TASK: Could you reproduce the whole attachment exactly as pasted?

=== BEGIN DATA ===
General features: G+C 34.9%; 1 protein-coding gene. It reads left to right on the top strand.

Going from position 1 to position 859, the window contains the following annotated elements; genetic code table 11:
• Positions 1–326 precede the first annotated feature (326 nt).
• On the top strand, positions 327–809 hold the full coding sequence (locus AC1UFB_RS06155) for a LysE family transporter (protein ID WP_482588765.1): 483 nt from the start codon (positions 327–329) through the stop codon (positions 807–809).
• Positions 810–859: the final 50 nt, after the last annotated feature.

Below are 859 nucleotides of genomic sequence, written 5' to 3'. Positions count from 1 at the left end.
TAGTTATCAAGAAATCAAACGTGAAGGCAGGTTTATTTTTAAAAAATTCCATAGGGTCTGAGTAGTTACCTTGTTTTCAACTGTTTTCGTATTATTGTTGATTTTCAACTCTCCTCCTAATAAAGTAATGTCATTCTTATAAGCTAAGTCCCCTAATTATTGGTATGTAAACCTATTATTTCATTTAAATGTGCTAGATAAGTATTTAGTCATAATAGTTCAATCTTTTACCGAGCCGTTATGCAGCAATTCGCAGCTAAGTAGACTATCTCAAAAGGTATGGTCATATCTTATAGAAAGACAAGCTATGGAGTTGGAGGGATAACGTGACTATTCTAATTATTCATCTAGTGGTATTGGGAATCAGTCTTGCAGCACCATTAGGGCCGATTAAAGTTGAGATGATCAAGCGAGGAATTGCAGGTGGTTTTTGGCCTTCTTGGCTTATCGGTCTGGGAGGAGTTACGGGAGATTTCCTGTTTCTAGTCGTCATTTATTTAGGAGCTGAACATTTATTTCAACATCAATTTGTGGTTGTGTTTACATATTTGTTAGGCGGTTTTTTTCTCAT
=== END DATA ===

General features: G+C 34.9%; 1 protein-coding gene. It reads left to right on the top strand.

Going from position 1 to position 859, the window contains the following annotated elements; genetic code table 11:
• Positions 1–326 precede the first annotated feature (326 nt).
• On the top strand, positions 327–809 hold the full coding sequence (locus AC1UFB_RS06155) for a LysE family transporter (protein ID WP_482588765.1): 483 nt from the start codon (positions 327–329) through the stop codon (positions 807–809).
• Positions 810–859: the final 50 nt, after the last annotated feature.

Below are 859 nucleotides of genomic sequence, written 5' to 3'. Positions count from 1 at the left end.
TAGTTATCAAGAAATCAAACGTGAAGGCAGGTTTATTTTTAAAAAATTCCATAGGGTCTGAGTAGTTACCTTGTTTTCAACTGTTTTCGTATTATTGTTGATTTTCAACTCTCCTCCTAATAAAGTAATGTCATTCTTATAAGCTAAGTCCCCTAATTATTGGTATGTAAACCTATTATTTCATTTAAATGTGCTAGATAAGTATTTAGTCATAATAGTTCAATCTTTTACCGAGCCGTTATGCAGCAATTCGCAGCTAAGTAGACTATCTCAAAAGGTATGGTCATATCTTATAGAAAGACAAGCTATGGAGTTGGAGGGATAACGTGACTATTCTAATTATTCATCTAGTGGTATTGGGAATCAGTCTTGCAGCACCATTAGGGCCGATTAAAGTTGAGATGATCAAGCGAGGAATTGCAGGTGGTTTTTGGCCTTCTTGGCTTATCGGTCTGGGAGGAGTTACGGGAGATTTCCTGTTTCTAGTCGTCATTTATTTAGGAGCTGAACATTTATTTCAACATCAATTTGTGGTTGTGTTTACATATTTGTTAGGCGGTTTTTTTCTCAT